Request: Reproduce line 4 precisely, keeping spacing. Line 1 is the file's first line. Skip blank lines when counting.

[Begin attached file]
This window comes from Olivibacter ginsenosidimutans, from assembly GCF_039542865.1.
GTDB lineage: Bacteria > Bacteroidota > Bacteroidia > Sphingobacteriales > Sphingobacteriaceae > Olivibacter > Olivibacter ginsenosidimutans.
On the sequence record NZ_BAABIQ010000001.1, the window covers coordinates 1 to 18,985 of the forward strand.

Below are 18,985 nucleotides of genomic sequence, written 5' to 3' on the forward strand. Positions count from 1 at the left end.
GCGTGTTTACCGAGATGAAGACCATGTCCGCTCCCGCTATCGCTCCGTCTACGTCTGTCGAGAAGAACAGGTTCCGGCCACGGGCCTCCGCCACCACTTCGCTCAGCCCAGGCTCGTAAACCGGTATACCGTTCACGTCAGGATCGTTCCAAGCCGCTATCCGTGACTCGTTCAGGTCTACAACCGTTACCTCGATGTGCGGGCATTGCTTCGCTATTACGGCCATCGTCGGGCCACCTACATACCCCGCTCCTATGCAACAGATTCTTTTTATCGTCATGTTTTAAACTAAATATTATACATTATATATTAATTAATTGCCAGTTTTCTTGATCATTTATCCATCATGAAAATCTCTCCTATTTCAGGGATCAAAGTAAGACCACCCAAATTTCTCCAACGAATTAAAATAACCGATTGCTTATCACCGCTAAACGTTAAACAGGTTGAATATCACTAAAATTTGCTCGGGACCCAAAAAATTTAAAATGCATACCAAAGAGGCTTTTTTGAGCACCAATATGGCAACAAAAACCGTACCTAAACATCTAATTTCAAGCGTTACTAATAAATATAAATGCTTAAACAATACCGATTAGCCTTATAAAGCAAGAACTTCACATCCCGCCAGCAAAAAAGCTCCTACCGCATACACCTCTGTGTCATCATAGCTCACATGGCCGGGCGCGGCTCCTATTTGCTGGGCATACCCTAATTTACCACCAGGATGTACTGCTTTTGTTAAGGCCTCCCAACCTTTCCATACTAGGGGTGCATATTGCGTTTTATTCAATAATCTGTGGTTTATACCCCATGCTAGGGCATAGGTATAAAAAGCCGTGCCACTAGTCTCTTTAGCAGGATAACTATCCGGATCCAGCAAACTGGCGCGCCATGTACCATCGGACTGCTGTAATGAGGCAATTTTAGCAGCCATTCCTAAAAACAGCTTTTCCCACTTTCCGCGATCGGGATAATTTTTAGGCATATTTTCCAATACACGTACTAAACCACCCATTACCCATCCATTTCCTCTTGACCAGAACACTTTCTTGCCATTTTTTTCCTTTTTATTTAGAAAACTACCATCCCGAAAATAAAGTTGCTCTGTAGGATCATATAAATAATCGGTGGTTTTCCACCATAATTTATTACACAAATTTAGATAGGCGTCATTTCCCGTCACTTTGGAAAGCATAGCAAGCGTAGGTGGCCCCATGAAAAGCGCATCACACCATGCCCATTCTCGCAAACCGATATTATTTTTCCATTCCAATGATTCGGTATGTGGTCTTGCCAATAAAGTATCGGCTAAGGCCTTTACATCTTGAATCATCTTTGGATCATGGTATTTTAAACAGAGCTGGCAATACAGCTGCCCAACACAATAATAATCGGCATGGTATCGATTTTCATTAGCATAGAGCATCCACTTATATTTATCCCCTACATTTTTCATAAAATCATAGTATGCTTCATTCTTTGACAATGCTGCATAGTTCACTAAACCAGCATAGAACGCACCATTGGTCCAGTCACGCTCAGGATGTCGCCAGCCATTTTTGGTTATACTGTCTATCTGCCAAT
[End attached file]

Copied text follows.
Below are 18,985 nucleotides of genomic sequence, written 5' to 3' on the forward strand. Positions count from 1 at the left end.